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History, remembrance & the search for home |

Sunday Lifestyle

History, remembrance & the search for home

HINDSIGHT - F Sionil Jose - The Philippine Star


By Klaus Zeller

To that ancient question all of us are soon asked — “What is home?” — the former German Ambassador to the Philippines Klaus Zeller’s answer concludes this second volume of his autobiography: “Then I found Pinky (del Rosario) who accompanied me in the last 15 years of my professional life and then gave me shelter in her own country where I had friends who helped me to survive. I always was home as I am now.”

I’d like to think that I am one of Klaus’ Filipino friends and that friendship is extremely precious — and memorable — for it started when he was stationed here in the last bleak days of the Marcos dictatorship. This, then, is not a review really of his memoirs but a paean to a man who understood us and is now, in a sense, also one of us.

Klaus spent some 40 years in the German Foreign Service, long enough to know Africa, Asia as well as the history of Europe. He lectures at De La Salle University, the Asian Institute of Management and the University of Asia and the Pacific on international relations, history and development. He is too modest to write about his personal philanthropies.

For four years after the imposition of martial law in 1972, I was not allowed to travel. When I finally got my passport back in 1976, there were instances when I was still harassed, and on one occasion I was not allowed to leave for I was accused of stealing a P900 Seiko watch.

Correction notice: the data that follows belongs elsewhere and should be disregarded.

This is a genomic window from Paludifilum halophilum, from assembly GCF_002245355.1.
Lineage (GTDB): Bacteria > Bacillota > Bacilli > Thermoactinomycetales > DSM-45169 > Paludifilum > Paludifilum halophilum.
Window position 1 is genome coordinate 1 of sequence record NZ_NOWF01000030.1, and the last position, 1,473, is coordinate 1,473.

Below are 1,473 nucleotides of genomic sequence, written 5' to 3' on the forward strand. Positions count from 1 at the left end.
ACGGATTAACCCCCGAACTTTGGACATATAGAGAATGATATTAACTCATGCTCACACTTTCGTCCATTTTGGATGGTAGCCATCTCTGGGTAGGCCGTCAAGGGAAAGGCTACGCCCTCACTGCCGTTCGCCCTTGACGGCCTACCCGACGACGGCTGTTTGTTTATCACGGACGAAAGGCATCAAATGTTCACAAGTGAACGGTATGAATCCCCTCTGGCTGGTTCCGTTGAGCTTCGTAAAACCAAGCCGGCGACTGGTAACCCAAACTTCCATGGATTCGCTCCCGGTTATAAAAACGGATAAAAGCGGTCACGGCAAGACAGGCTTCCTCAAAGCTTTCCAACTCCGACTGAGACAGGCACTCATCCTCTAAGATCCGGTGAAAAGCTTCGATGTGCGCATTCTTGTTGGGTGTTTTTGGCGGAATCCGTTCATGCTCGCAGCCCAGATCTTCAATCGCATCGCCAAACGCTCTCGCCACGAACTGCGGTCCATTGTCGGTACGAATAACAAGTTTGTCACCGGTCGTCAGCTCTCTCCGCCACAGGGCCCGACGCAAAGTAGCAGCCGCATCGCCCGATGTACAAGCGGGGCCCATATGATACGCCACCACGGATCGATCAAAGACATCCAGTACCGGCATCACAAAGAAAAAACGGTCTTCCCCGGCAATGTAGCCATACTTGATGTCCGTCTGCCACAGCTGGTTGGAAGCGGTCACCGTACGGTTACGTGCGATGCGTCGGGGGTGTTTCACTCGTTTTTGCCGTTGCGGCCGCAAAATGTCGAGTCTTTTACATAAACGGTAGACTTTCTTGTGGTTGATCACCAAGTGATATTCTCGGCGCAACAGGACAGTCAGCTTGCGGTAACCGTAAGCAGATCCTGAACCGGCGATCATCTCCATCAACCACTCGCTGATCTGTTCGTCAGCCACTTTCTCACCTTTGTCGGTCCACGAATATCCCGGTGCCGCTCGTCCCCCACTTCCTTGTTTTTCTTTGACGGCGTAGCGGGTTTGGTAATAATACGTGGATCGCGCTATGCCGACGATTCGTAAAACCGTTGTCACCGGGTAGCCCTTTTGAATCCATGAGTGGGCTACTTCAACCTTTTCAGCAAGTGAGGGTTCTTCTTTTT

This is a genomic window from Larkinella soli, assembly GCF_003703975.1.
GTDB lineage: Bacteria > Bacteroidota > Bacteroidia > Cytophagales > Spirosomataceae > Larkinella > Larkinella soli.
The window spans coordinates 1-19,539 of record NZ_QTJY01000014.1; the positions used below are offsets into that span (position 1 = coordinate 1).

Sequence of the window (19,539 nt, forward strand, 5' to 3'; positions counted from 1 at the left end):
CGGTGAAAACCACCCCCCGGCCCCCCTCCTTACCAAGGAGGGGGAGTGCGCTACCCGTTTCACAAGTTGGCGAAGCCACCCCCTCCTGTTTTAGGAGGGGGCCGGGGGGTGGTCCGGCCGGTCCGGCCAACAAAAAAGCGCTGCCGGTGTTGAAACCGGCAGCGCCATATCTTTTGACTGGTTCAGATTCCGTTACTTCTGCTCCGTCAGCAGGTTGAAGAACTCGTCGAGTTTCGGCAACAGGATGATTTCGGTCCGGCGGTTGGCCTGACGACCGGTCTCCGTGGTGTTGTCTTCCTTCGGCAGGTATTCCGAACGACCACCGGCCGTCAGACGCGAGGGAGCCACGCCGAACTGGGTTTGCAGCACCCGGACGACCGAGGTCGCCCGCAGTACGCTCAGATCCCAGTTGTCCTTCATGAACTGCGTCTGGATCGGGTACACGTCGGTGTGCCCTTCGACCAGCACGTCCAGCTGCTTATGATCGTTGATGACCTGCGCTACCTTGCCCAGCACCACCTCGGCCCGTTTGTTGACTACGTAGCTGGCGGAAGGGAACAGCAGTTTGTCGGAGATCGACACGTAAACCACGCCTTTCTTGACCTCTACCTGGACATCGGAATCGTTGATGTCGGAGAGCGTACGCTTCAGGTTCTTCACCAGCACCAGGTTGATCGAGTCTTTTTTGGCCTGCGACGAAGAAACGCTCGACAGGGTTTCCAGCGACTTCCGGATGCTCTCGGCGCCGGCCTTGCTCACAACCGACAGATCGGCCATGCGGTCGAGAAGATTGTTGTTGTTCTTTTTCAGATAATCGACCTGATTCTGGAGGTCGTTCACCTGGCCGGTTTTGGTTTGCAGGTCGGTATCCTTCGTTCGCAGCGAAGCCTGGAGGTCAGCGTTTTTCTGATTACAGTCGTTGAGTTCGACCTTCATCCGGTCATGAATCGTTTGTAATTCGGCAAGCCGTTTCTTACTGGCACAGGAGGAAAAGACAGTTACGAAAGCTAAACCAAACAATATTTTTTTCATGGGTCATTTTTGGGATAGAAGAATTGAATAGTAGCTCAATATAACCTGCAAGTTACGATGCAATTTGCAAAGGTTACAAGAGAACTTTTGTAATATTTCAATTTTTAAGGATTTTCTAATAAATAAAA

One of the most exciting trips I made during those years was to Germany as arranged by then German Ambassador Klaus Zeller. He wanted me to trace Rizal’s visit to Germany. He went to the airport to see to it that I would not be stopped from leaving.  For one, I learned so much from that trip. Rizal — his life and his writing — had influenced me tremendously. That trip helped confirm what I had always presumed — that it was the German experience that propelled Rizal’s intellectual growth.

Note that his best friend Ferdinand Blumentritt was a German-speaking scholar, that it was in Germany where his novel, Noli Me Tangere, was published. There, too, was where he became an eye doctor, an anthropologist in touch with the foremost German scholars of the time, who welcomed him into the highest councils of academe. Klaus Zeller knew all this for aside from being a student of development, he also read Rizal thoroughly and admired his erudition as nurtured and shaped in Germany.

All through those years that intellectual freedom was under siege, the writers who did not conform with Marcos felt isolated and defenseless. It was a time when we sought comfort not just from one another but also from those colleagues abroad who understood our flight and sympathized with us.